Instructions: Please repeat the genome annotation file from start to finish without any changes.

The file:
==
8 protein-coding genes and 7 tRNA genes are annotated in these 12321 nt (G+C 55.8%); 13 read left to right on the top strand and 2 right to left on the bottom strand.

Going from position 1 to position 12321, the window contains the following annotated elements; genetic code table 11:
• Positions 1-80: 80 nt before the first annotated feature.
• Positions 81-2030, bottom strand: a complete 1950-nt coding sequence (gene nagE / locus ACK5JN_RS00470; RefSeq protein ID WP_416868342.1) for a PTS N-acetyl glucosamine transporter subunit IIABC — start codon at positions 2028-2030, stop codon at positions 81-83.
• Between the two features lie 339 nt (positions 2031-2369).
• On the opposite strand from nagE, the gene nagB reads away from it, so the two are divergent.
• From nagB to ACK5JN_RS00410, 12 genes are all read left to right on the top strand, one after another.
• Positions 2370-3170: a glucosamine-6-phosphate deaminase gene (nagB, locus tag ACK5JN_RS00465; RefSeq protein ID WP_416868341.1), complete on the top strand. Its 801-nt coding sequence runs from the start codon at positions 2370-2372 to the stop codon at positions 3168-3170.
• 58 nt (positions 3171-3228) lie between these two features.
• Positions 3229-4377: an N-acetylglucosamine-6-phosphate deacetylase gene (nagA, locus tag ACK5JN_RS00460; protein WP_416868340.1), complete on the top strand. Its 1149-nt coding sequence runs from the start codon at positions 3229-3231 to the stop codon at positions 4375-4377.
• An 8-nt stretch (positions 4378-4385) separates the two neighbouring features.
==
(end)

8 protein-coding genes and 7 tRNA genes are annotated in these 12321 nt (G+C 55.8%); 13 read left to right on the top strand and 2 right to left on the bottom strand.

Going from position 1 to position 12321, the window contains the following annotated elements; genetic code table 11:
• Positions 1-80: 80 nt before the first annotated feature.
• Positions 81-2030, bottom strand: a complete 1950-nt coding sequence (gene nagE / locus ACK5JN_RS00470; RefSeq protein ID WP_416868342.1) for a PTS N-acetyl glucosamine transporter subunit IIABC — start codon at positions 2028-2030, stop codon at positions 81-83.
• Between the two features lie 339 nt (positions 2031-2369).
• On the opposite strand from nagE, the gene nagB reads away from it, so the two are divergent.
• From nagB to ACK5JN_RS00410, 12 genes are all read left to right on the top strand, one after another.
• Positions 2370-3170: a glucosamine-6-phosphate deaminase gene (nagB, locus tag ACK5JN_RS00465; RefSeq protein ID WP_416868341.1), complete on the top strand. Its 801-nt coding sequence runs from the start codon at positions 2370-2372 to the stop codon at positions 3168-3170.
• 58 nt (positions 3171-3228) lie between these two features.
• Positions 3229-4377: an N-acetylglucosamine-6-phosphate deacetylase gene (nagA, locus tag ACK5JN_RS00460; protein WP_416868340.1), complete on the top strand. Its 1149-nt coding sequence runs from the start codon at positions 3229-3231 to the stop codon at positions 4375-4377.
• An 8-nt stretch (positions 4378-4385) separates the two neighbouring features.